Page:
I just sent my ‘baby’ out into the big wild world, unsure of what would happen. I was nervous, anxious, depressed, had incredible mood swings when the requests for partials came in and then the darkest despair when they too came back rejected. There is no magic pill. Somehow you just have to let it go. Put the queries out there and take them as they come. The best suggestion is to start another book. As hard as that sounds, it’s really been, for me, the lifesaver in all the query madness. I’m still getting rejected but at least I’m working on something else that may, in fact, be better than the last book. [Anne Gallagher]

  • It’s sometimes hard to separate your “worth” as a writer from the query process for each individual book. Don’t let the rejection/partial/full process become your validation as a writer, or you will be disappointed often. Find a support group of other writers who know what it means to sweat over a book, think it’s your absolute best work, and get nothing but no after no. It happens to us all, and I guarantee when you look at this book in six months or a year, you’ll be astonished at how much you would change in that “perfect” book. The most important thing you can do right now is start writing the next book. [Joely Sue Burkhart]

  • In the beginning, it feels like every rejection is an informed and absolute judgment on your talent, the viability of your project, and indeed, your worth as a person. But they’re not. They’re SO not. I think on some level we always think we’re going to be the exception. That as soon as we send our work out, someone will jump out and say THIS ROCKS! instead of the much more common path of rejection and disappointment and, in many cases, a long hard slog.  [Jael]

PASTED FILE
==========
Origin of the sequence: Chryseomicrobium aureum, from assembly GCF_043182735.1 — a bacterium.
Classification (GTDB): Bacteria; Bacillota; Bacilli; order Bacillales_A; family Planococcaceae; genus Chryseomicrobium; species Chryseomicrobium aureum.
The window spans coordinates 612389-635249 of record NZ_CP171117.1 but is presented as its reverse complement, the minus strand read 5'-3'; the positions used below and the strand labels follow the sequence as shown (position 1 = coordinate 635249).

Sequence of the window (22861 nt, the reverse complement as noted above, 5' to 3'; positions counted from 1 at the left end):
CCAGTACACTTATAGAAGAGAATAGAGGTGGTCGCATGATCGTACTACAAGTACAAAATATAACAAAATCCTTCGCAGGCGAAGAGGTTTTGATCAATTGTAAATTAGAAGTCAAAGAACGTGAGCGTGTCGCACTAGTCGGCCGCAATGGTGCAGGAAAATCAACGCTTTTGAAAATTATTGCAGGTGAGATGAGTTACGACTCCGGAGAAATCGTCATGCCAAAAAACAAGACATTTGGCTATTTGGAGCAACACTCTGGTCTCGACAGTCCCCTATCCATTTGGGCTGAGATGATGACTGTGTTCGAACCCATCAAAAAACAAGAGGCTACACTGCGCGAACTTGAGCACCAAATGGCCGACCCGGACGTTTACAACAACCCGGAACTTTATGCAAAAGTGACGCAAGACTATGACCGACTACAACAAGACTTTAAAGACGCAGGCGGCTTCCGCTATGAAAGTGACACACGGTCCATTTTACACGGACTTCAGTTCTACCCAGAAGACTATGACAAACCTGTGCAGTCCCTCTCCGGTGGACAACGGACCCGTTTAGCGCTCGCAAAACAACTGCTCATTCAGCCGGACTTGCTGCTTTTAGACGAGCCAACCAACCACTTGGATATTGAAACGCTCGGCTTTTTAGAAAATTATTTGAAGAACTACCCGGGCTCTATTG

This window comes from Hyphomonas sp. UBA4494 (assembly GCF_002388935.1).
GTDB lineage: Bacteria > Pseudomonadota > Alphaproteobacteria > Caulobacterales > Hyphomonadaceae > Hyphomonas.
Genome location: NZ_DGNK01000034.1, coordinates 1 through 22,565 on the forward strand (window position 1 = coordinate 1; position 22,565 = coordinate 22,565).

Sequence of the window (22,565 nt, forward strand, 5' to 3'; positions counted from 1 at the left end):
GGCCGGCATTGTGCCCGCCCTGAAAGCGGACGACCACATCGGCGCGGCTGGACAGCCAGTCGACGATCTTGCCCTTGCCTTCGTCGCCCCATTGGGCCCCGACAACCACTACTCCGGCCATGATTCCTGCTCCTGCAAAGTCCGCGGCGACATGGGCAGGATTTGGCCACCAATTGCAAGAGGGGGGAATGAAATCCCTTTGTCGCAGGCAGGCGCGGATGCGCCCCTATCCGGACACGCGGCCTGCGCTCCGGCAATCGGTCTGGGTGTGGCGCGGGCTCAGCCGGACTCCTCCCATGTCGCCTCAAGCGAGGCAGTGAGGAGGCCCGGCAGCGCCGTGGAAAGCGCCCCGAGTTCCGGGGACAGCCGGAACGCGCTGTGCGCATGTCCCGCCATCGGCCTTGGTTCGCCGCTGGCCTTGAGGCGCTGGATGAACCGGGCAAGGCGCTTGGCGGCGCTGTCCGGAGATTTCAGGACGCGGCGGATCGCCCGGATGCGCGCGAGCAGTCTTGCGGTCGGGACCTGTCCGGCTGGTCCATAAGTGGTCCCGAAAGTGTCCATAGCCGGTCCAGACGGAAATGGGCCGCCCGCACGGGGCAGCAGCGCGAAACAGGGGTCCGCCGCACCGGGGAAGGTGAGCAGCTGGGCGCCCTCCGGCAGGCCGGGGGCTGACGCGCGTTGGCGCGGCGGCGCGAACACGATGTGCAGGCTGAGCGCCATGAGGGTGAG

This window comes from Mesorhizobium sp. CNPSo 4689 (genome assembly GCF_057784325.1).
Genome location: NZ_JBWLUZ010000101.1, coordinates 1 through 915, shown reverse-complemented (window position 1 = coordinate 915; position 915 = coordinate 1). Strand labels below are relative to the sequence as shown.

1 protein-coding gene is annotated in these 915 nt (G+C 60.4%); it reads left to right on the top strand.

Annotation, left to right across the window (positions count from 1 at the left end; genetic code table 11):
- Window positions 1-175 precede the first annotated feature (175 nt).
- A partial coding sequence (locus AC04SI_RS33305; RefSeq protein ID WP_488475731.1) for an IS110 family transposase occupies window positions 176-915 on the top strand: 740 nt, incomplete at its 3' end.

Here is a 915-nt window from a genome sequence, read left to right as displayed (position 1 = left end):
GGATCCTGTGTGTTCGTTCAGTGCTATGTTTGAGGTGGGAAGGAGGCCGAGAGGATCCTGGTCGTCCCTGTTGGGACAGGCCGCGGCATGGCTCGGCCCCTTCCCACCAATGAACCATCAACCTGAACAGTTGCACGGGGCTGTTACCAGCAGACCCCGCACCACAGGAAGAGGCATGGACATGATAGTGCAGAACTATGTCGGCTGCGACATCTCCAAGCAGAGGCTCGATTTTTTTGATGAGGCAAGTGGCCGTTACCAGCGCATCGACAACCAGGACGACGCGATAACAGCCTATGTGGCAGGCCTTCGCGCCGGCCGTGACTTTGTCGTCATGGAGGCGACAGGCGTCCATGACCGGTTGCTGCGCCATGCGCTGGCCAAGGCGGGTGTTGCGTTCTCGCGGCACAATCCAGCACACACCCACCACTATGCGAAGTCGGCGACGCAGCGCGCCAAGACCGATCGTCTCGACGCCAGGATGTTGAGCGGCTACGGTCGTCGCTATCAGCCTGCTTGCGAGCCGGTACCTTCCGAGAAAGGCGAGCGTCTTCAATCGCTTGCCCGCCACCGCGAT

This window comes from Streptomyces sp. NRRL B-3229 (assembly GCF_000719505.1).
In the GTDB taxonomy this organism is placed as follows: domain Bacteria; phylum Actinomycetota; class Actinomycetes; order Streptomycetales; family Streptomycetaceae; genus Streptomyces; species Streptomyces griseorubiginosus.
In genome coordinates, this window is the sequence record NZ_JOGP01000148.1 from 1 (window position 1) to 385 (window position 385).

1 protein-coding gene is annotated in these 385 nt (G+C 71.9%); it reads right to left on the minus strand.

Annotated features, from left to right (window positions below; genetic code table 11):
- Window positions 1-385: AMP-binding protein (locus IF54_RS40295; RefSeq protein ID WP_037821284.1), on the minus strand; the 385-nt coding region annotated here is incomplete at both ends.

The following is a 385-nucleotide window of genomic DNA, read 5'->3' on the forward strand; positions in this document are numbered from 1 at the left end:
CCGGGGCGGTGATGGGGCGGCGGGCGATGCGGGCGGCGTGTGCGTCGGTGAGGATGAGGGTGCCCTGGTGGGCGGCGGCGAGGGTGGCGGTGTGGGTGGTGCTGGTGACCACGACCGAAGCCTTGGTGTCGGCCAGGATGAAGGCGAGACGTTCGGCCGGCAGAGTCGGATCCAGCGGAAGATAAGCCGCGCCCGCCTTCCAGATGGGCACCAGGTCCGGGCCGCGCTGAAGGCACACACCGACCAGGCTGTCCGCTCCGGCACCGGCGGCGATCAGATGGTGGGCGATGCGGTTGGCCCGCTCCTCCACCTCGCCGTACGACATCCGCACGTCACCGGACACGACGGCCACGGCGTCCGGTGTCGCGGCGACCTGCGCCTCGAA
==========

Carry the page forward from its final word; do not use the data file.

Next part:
• Rejection is never easy. It does get easier, but only as long as you accept that this is a business — the business of writing. Each query you send is simply asking: Do you want to represent this book? And each rejection is a polite (usually) ‘No, I don’t’. It is not a judgement on your ability as a writer, or on your worth as a person. It is a business decision. [Jenna Wallace]

  • rejection is gonna happen if you submit your work, but in many cases it isn’t a reflection of whether your novel is publishable, just means that you haven’t yet found the right agent to submit to. I papered my walls, literally, with rejection slips, and tried not to let them bother me because really, I was writing because I loved to write. I knew if I was never published I’d be disappointed, but I also knew writing was my passion, and immersing yourself in your passion is never a waste of time….The people who fail are the people who give up.  [Elizabeth Joy Arnold]

  • Babydoll, you absolutely have to develop thick skin and if you continue writing, believe me, you will. It’s a part of the writing life. What you’re going through right now, is what they used to say, “separates the men from the boys,” but you should now properly say, what separates the writers from the wannbees. It just happens to sound better the other way. Part of your career now is as a salesman, er, saleswoman. Rejection goes with the territory. If you can’t handle rejection, you have no business trying to be a real writer. [Brendan McNally]

  • Writing is the best distraction from query hell. [Kathleen]

  • Sure, publication is the ultimate goal, but don’t forget why you picked up the pen in the first place.  [Gemma Noon]

  • You’ll start to see rejections as a milestone, not an end marker. Remember that losing the game means you’re PLAYING the game. Many people never reach that point. Dying on safari kind of sucks, but it’s also way cooler than sitting home.  [150]
Comment excerpts from July 1, 2010 post, BookEnds, LLC blog.